Within the ICT for Development Section, the section of Bridging the Digital Divide sees maximum changes and noteworthy new additions in the text.

The importance of acknowledging the existing inequalities in the conception of digital divides was one of the issues reflected in CCG’s comments to the earlier draft, and was reiterated during the WSIS+10 Review Consultation at the IGF this year. Reflecting this, paragraph 23 in the latest draft sees language on digital divides and its linkages to education levels and existing inequalities being brought to the fore when the issue is being conceptualised in this document. The text also lays emphasis on the exclusion of the poor from the benefits of ICTs. This paragraph with these key new additions has been suggested for closure contingent upon updated data and figures.

The conceptualization of digital divides in this draft has been more detailed that the previous and can been seen in the text of paragraph 24 and 28 which reiterate that ‘digital divides remain between developing and developed countries’ in addition to the divides in ‘digital uses and literacy.’

Radio frequency spectrum management is a completely new issue that finds a mention in paragraph 34 of the new draft document.  It states that spectrum should be managed in ‘public interest’ and in ‘accordance with principle of legality with full observance of national laws and regulations as well as relevant international agreements’. Radio frequency spectrum was not mentioned in the previous draft, and this notable addition has not been bracketed or suggested for closure.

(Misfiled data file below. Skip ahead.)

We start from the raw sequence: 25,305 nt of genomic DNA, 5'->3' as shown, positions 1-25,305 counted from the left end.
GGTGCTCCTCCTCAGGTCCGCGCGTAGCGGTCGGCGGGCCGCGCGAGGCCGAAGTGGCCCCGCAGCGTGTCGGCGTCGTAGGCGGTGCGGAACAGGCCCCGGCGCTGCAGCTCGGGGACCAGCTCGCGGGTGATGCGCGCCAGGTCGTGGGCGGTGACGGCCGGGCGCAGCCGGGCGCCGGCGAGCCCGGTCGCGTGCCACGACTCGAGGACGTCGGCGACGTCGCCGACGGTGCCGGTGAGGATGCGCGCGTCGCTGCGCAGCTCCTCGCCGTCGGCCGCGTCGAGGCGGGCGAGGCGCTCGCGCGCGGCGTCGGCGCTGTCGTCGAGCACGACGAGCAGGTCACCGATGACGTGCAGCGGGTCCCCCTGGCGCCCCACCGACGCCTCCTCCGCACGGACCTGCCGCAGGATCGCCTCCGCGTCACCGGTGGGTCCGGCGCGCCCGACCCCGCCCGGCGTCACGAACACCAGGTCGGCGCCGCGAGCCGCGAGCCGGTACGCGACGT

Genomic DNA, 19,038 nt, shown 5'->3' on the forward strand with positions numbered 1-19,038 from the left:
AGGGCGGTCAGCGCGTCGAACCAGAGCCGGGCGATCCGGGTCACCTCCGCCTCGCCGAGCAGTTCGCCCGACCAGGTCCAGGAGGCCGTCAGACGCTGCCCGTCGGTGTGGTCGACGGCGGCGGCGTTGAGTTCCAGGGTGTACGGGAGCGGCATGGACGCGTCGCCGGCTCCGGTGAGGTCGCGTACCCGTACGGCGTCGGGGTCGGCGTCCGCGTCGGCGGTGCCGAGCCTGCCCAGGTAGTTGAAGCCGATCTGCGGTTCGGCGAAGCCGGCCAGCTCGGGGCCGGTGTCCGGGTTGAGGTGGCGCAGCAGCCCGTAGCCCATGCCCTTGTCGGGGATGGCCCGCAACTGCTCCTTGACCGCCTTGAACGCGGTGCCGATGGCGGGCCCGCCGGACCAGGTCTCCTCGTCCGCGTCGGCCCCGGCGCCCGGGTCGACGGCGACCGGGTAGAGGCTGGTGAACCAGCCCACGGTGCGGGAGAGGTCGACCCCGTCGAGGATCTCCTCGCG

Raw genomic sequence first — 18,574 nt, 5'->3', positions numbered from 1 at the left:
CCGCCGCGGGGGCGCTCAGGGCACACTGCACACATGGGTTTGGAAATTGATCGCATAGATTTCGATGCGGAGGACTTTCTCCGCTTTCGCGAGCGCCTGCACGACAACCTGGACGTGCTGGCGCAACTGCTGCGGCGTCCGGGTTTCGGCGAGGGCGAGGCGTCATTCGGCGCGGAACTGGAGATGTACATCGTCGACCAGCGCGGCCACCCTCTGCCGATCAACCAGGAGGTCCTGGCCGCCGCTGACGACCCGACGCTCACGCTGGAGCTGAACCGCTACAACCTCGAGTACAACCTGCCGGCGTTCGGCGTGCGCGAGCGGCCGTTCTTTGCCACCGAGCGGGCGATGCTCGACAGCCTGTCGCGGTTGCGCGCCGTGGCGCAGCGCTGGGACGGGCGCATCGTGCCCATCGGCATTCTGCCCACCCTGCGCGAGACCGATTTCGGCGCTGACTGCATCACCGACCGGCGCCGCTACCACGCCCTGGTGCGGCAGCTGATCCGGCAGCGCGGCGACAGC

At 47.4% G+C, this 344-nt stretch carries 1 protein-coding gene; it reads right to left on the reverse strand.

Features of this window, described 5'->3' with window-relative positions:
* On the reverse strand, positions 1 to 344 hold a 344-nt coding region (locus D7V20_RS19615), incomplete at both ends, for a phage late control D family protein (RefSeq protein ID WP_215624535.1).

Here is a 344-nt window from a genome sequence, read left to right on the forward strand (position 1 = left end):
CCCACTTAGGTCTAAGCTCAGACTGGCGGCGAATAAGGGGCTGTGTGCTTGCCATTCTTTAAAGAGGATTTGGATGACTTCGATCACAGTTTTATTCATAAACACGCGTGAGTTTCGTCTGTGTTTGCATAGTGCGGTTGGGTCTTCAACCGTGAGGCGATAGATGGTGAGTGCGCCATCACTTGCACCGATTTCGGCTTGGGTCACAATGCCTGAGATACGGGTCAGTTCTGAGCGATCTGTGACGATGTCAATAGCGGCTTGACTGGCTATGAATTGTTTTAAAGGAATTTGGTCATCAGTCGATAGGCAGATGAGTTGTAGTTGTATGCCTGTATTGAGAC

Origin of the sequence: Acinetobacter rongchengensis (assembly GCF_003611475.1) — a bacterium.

Human Rights in the Information Society

This section of the draft document has been at the heart of all WSIS debates and discussions. The transformation in the previous versions of the draft text giving due importance to human rights was an indication of the receptive nature of the consultation process with various stakeholders.

The paragraphs human rights section have been shuffled a bit, but largely remain the same. The General Assembly Resolution 69/166 finds mention. The right to privacy has been emphasised in addition to recognition that that the same rights that people have offline must also be protected online.

The following paragraph 46 replaces the term ‘bloggers’ with ‘media workers’ while referring to concerns of journalists and civil society surrounding freedom of expression and plurality of information.